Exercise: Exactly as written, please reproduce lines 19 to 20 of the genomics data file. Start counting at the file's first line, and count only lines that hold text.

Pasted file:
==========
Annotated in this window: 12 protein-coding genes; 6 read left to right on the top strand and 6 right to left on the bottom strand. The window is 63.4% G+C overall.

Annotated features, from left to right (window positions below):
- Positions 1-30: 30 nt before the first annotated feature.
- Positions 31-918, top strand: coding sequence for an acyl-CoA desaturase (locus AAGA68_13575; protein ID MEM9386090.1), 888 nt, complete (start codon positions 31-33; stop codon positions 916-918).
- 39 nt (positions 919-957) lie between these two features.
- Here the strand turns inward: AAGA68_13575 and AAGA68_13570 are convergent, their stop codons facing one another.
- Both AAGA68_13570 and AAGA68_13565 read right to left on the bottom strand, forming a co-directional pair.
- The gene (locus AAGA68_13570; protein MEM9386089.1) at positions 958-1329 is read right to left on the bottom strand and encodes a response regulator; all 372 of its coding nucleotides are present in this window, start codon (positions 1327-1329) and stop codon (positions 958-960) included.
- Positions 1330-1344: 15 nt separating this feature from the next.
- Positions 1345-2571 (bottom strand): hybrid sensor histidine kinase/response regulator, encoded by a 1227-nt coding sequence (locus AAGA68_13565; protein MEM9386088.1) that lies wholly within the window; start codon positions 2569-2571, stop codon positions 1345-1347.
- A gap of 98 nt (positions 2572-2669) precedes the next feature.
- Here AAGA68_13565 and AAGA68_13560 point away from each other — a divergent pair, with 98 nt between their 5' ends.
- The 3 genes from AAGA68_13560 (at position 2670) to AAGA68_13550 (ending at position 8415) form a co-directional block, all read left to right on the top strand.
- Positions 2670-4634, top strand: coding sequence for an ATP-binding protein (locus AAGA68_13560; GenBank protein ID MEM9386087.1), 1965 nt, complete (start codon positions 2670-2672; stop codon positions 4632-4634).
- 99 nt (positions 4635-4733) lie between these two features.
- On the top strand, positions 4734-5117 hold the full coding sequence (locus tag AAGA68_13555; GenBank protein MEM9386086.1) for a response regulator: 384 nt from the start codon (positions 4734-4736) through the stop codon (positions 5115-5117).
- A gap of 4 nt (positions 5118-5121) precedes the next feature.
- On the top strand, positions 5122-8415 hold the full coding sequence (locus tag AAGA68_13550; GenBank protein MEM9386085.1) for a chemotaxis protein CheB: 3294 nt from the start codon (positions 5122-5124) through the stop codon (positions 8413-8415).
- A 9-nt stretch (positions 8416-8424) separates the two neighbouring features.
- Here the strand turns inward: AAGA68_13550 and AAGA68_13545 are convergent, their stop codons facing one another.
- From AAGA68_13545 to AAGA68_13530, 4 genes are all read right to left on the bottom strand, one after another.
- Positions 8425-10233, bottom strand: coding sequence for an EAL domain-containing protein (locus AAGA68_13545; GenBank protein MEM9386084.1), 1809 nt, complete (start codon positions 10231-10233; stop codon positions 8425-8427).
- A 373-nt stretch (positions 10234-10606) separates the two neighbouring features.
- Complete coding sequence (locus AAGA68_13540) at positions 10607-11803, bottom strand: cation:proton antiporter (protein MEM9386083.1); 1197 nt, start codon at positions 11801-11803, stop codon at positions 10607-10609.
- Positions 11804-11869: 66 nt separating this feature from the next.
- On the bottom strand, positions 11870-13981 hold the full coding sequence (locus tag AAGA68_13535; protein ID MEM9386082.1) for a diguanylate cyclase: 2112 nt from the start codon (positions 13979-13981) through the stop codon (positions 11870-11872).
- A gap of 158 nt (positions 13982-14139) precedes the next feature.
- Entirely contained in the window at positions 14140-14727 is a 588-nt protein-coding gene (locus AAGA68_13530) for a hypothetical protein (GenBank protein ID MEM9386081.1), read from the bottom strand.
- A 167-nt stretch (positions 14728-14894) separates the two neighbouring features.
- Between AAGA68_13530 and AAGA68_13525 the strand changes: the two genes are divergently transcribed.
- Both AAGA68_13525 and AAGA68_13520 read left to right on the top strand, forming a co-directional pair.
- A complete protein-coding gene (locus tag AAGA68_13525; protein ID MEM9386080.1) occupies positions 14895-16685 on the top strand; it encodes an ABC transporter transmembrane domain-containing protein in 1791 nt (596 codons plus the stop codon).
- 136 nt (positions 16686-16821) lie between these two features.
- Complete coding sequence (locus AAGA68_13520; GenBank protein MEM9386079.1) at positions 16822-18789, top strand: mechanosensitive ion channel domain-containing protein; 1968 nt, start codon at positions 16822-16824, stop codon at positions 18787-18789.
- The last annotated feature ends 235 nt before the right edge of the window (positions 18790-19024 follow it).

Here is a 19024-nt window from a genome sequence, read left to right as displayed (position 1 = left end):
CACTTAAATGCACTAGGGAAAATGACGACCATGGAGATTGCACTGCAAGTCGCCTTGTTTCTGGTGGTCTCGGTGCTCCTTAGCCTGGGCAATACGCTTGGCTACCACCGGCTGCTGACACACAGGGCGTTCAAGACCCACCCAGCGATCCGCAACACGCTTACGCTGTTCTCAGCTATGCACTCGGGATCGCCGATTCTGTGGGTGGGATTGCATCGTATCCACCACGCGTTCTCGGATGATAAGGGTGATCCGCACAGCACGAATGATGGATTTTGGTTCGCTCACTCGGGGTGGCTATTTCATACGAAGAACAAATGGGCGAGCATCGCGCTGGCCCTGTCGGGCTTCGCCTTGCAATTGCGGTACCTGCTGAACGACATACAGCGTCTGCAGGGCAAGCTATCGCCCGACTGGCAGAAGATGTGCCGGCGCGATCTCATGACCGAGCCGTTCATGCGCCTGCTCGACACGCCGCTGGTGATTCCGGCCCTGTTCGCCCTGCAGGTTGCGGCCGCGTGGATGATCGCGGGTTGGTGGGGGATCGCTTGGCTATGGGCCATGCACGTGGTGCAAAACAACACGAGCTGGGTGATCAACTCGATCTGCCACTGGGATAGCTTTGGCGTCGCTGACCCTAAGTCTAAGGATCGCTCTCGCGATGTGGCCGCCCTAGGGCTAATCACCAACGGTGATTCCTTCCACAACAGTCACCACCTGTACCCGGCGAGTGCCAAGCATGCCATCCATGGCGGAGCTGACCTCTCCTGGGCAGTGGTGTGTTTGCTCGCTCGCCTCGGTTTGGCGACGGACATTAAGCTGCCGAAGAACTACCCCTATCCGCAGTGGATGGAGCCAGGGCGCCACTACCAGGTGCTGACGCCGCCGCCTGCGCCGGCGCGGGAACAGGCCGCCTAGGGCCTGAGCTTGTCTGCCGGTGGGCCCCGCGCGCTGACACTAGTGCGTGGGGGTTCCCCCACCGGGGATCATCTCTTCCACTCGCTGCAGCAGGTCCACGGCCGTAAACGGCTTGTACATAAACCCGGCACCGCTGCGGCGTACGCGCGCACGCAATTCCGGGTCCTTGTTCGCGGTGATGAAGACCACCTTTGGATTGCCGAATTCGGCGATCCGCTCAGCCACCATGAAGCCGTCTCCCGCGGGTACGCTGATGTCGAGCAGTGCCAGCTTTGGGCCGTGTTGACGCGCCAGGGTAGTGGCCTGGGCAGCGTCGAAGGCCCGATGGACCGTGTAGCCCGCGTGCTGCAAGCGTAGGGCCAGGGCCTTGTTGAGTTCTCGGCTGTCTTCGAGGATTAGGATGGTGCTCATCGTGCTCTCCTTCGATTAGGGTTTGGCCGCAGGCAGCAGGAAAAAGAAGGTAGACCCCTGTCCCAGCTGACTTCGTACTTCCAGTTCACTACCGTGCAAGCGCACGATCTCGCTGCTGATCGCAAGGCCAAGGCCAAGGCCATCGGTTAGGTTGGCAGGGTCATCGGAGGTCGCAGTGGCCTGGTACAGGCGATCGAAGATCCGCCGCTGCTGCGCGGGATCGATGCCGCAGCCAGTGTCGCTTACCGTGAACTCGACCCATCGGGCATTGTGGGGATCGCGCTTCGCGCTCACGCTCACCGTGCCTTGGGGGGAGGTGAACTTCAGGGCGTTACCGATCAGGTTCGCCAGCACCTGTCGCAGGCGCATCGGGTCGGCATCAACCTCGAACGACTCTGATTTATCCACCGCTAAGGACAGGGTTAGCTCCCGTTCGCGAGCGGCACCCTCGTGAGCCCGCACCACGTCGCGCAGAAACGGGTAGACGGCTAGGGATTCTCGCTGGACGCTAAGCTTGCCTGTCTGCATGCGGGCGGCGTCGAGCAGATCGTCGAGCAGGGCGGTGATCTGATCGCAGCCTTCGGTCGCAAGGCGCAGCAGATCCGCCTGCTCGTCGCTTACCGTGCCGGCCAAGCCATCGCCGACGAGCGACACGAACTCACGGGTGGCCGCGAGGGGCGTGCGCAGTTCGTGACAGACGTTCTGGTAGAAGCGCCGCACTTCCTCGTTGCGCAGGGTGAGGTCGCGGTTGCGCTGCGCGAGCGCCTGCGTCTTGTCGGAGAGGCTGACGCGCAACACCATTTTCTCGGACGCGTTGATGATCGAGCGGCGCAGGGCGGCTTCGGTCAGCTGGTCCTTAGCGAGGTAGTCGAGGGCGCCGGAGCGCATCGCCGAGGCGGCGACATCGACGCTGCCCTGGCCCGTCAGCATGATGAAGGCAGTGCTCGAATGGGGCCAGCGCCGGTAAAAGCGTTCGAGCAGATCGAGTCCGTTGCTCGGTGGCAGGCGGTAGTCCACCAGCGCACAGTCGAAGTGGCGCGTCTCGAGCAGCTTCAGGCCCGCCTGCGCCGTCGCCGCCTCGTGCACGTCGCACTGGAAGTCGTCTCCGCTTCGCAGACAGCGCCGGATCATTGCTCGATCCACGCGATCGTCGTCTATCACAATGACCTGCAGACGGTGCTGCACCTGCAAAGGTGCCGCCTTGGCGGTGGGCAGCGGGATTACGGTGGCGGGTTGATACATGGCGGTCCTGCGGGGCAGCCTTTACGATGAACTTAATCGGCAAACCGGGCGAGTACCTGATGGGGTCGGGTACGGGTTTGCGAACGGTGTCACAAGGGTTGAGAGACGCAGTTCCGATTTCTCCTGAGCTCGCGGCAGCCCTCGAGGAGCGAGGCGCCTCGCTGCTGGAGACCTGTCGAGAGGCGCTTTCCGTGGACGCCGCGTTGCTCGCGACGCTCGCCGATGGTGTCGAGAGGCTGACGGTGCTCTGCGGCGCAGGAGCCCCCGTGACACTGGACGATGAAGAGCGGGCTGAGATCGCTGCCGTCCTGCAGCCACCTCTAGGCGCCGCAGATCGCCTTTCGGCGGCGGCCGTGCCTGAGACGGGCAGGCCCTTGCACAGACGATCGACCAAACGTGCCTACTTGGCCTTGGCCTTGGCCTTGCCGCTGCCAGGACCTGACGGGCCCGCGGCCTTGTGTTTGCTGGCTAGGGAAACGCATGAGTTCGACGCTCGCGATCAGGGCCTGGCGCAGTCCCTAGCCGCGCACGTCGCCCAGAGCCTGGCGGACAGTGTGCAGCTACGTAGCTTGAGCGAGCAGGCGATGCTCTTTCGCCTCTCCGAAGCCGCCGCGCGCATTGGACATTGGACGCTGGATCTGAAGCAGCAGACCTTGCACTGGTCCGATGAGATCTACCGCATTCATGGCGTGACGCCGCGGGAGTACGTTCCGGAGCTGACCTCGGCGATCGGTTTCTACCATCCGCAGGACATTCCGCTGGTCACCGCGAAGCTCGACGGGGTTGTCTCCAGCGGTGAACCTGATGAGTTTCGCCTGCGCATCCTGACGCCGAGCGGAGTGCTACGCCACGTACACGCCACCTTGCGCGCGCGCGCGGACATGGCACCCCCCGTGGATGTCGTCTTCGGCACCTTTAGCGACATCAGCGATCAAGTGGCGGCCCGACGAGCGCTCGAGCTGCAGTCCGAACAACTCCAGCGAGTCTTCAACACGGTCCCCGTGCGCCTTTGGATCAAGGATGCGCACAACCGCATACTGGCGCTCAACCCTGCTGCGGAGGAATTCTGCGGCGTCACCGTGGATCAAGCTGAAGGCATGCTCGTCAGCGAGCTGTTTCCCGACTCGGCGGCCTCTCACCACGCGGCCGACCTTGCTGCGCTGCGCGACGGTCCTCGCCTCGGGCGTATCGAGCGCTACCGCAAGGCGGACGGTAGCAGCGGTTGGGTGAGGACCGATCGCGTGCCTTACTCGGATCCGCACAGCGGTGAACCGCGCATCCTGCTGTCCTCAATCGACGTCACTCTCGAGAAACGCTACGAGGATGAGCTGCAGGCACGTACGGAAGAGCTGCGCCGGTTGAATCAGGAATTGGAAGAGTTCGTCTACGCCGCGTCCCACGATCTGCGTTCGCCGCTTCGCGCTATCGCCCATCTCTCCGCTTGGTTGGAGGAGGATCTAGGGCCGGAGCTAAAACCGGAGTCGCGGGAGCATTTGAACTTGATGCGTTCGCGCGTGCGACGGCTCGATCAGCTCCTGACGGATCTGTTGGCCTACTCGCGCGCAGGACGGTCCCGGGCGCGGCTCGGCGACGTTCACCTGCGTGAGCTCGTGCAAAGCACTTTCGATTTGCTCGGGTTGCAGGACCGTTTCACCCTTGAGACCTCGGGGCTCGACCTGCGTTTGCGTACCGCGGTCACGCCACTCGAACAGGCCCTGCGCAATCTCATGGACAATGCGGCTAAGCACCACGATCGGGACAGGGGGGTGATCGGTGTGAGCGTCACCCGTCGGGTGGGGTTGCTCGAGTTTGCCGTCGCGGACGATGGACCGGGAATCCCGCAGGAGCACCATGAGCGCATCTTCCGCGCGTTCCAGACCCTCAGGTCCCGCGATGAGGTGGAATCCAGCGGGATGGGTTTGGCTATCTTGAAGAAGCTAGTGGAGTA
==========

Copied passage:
- A 9-nt stretch (positions 8416-8424) separates the two neighbouring features.
- Here the strand turns inward: AAGA68_13550 and AAGA68_13545 are convergent, their stop codons facing one another.